The growth in awareness of Trench Art in recent years has been a sharp one. It has been stimulated by the publication of two studies around the same time. Nicholas J. Saunders’ Trench Art: Materialities and Memories of War is the shorter of these, published by Berg (Oxford and New York) in 2003.  The second, effectively a large, scholarly oversize coffee-table book, is by Jane E Kimball, under the title Trench Art: An Illustrated History (Silverpenny Press, Davis, California, 2004). Kimball’s chosen epigraph is by the French painter Fernand Leger, originally quoted by the art historian Richard Cork in 1994, and it runs ‘It was in the trenches that I really seized on the reality of objects.’ Kimball dedicates her extensive study ‘to many anonymous artists who have given us these beautiful pieces made from the Detritus of war.’

WWI matchbox cover, West Riding Regiment

The cover of Saunders’ book is ‘Dressed to Kill’ by Joseph C Fornelli; teak and brass.  50-calibre shell casings (1965) in the collection of the National Vietnam Art Museum, Chicago. Kimball’s larger book is inevitably more elaborately presented. She chose as a frontispiece a double image, part of German artillery shells decorated at the Bezalel School of Arts and Crafts in Jerusalem. On the left is one with inlaid silver and copper, suns, stars the Ten Commandments tablets, the skyline of Jerusalem, and a hand-engraved ‘Conquest of Jerusalem, December 7 1917.’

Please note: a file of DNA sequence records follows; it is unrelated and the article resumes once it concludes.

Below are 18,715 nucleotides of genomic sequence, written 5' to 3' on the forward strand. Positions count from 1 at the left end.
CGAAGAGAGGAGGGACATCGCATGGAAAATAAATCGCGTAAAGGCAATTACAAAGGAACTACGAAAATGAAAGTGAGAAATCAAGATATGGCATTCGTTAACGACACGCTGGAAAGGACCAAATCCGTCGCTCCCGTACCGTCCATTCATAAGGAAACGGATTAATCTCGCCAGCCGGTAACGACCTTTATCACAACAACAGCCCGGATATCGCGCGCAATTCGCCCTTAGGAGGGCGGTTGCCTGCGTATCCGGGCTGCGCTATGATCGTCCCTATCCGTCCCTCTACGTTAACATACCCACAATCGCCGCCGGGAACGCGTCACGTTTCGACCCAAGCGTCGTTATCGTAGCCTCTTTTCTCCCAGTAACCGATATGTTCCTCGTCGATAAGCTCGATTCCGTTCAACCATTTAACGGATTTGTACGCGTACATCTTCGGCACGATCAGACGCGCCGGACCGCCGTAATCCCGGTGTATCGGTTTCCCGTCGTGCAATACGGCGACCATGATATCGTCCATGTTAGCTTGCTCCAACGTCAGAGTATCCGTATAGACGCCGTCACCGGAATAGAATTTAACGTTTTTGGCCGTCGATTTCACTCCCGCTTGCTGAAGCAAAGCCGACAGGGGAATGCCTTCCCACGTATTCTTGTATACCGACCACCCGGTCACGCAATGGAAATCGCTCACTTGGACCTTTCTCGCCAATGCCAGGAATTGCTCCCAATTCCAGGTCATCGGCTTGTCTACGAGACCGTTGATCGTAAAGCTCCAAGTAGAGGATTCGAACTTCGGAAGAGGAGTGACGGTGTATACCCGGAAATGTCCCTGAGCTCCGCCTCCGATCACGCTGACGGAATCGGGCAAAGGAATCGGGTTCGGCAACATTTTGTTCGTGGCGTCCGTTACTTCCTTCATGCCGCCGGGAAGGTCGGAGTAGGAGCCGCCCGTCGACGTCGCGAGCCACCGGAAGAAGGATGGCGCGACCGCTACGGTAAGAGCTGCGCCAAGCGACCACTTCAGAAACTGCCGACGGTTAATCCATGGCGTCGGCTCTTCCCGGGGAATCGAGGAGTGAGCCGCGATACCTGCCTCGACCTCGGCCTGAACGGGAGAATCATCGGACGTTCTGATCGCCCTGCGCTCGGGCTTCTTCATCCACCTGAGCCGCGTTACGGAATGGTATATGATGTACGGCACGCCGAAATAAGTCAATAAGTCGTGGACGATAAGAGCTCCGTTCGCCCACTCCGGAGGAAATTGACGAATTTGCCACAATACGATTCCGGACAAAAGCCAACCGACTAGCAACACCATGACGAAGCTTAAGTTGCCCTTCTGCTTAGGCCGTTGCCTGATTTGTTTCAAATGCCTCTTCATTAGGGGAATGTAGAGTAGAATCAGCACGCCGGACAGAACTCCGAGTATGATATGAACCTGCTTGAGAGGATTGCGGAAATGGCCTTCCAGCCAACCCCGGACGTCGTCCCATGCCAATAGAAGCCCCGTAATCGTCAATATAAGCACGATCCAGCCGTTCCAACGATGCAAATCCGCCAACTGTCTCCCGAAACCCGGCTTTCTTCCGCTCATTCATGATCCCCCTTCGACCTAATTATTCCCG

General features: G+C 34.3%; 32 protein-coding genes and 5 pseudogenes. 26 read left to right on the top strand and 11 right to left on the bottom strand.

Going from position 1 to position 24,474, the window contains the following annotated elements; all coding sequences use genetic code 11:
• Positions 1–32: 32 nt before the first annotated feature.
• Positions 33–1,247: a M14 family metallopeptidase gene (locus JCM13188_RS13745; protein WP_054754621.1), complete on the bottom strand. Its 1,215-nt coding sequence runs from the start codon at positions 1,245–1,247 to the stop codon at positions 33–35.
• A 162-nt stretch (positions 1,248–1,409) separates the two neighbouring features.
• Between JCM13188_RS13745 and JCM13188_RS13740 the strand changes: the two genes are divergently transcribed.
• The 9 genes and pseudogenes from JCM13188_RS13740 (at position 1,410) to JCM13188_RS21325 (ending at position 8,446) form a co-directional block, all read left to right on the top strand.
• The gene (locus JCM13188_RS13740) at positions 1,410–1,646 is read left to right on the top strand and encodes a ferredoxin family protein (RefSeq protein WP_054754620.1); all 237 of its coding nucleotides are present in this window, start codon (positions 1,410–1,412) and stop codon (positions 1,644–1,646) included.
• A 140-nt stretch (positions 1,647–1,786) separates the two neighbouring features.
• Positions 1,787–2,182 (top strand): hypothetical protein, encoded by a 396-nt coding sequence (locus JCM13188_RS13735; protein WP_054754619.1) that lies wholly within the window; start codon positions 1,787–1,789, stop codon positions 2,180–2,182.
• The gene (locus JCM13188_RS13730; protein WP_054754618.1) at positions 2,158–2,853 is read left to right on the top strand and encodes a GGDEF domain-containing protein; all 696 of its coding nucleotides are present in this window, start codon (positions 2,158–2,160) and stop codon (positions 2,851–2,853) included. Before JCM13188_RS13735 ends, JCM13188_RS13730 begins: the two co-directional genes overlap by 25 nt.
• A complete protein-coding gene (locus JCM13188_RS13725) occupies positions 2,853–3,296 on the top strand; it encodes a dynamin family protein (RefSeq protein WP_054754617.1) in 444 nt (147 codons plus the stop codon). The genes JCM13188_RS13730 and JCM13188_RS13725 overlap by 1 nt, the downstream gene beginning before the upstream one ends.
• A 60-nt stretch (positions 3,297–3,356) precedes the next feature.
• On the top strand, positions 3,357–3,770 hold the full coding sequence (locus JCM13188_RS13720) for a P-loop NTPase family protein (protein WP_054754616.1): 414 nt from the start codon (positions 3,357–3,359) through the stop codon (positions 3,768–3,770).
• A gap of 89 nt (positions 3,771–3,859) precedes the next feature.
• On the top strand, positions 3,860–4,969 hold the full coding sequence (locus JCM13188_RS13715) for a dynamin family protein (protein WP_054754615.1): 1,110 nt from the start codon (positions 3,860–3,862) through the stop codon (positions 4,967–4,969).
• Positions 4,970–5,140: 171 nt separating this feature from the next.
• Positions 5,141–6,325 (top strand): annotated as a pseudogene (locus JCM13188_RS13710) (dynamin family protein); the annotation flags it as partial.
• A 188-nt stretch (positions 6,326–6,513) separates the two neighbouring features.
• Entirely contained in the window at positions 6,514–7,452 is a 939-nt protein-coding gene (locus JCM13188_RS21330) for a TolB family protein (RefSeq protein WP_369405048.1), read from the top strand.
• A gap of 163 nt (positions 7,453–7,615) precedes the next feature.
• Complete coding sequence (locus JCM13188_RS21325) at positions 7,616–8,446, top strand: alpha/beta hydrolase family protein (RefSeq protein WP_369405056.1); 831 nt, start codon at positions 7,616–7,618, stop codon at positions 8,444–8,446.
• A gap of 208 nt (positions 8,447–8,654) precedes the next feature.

On the right are copper bands and embossed floral designs with silver and copper stars and the Ten Commandments tablets. The bottom of the shell is engraved ‘Bezalel’ and ‘Jerusalem’ in Hebrew. The front cover of Kimball’s book-jacket is even more elaborate. It shows, left to right, seven separate items, as follows:

1.     A Belgian canteen, made into a picture frame, with a portrait of a young soldier

2.     A bone carved by a German POW

3.     An American painted helmet, showing the name of HG Booth, 190th TMB, AEF France

4.     A beadwork snake made by a Turkish POW

5.     A bell made from a rifle cartridge and shell timing fuse

6.     A model of a German Taube (pigeon/dove) aeroplane

7.     An artillery shell decorated with the Statue of Liberty

                                                  

Notes from Paul Cornish’s talk, with other additions by 

Dr Robert Blackburn, Convenor, Literature and Humanities, BRLSI